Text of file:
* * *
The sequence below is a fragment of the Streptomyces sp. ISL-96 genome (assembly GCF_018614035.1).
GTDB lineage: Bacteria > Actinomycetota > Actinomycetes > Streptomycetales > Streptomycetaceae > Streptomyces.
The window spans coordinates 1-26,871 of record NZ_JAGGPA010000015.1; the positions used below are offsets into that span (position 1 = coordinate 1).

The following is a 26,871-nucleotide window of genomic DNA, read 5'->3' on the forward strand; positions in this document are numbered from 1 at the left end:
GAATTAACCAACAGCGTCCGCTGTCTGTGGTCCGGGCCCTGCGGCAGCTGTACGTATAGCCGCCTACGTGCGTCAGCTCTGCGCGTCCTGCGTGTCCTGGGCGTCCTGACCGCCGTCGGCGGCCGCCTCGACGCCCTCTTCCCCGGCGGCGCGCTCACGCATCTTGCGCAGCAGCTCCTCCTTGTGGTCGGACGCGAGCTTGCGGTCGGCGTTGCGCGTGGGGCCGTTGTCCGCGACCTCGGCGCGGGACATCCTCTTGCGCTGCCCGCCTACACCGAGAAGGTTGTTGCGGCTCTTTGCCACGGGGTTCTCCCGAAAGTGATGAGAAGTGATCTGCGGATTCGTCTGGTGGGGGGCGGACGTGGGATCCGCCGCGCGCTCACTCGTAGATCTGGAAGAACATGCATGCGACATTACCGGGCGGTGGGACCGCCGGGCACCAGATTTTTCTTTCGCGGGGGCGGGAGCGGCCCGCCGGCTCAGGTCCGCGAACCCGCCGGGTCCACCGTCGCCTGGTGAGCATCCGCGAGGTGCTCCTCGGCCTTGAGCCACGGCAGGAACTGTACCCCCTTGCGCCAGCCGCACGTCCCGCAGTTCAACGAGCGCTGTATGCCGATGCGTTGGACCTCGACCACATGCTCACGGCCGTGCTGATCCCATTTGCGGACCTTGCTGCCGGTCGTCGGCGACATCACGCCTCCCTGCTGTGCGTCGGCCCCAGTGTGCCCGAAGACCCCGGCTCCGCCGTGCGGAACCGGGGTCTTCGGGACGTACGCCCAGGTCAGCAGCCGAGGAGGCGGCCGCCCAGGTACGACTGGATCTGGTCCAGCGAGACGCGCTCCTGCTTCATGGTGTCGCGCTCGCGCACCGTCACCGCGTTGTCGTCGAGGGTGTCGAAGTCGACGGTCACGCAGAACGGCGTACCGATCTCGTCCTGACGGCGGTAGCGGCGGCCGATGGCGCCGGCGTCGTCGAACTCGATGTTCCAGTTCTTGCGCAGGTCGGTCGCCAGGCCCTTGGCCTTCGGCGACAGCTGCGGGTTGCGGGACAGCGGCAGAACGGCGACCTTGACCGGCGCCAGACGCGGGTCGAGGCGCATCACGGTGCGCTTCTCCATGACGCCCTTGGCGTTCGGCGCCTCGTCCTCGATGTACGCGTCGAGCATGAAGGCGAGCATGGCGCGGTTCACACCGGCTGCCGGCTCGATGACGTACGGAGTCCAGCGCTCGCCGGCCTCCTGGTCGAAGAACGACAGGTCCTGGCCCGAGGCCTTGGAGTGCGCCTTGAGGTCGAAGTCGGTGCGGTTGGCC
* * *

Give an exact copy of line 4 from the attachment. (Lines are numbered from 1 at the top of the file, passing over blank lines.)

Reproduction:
The following is a 26,871-nucleotide window of genomic DNA, read 5'->3' on the forward strand; positions in this document are numbered from 1 at the left end: